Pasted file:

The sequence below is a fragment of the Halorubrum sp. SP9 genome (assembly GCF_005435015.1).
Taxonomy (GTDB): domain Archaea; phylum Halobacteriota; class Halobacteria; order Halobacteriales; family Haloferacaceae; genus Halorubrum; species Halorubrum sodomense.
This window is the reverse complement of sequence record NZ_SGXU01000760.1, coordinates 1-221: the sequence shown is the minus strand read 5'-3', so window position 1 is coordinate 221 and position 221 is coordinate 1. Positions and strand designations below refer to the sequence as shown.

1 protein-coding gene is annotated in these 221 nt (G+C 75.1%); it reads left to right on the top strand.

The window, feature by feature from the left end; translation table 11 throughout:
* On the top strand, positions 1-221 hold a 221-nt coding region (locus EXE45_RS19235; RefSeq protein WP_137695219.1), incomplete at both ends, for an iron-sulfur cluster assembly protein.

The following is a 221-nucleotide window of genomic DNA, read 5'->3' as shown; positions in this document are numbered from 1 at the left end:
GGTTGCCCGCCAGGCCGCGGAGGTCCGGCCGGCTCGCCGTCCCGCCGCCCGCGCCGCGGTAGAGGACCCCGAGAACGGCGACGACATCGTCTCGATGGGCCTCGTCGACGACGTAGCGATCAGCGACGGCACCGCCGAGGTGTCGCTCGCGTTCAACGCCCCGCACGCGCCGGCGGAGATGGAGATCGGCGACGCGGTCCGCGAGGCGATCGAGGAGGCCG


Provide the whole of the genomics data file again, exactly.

The sequence below is a fragment of the Halorubrum sp. SP9 genome (assembly GCF_005435015.1).
Taxonomy (GTDB): domain Archaea; phylum Halobacteriota; class Halobacteria; order Halobacteriales; family Haloferacaceae; genus Halorubrum; species Halorubrum sodomense.
This window is the reverse complement of sequence record NZ_SGXU01000760.1, coordinates 1-221: the sequence shown is the minus strand read 5'-3', so window position 1 is coordinate 221 and position 221 is coordinate 1. Positions and strand designations below refer to the sequence as shown.

1 protein-coding gene is annotated in these 221 nt (G+C 75.1%); it reads left to right on the top strand.

The window, feature by feature from the left end; translation table 11 throughout:
* On the top strand, positions 1-221 hold a 221-nt coding region (locus EXE45_RS19235; RefSeq protein WP_137695219.1), incomplete at both ends, for an iron-sulfur cluster assembly protein.

The following is a 221-nucleotide window of genomic DNA, read 5'->3' as shown; positions in this document are numbered from 1 at the left end:
GGTTGCCCGCCAGGCCGCGGAGGTCCGGCCGGCTCGCCGTCCCGCCGCCCGCGCCGCGGTAGAGGACCCCGAGAACGGCGACGACATCGTCTCGATGGGCCTCGTCGACGACGTAGCGATCAGCGACGGCACCGCCGAGGTGTCGCTCGCGTTCAACGCCCCGCACGCGCCGGCGGAGATGGAGATCGGCGACGCGGTCCGCGAGGCGATCGAGGAGGCCG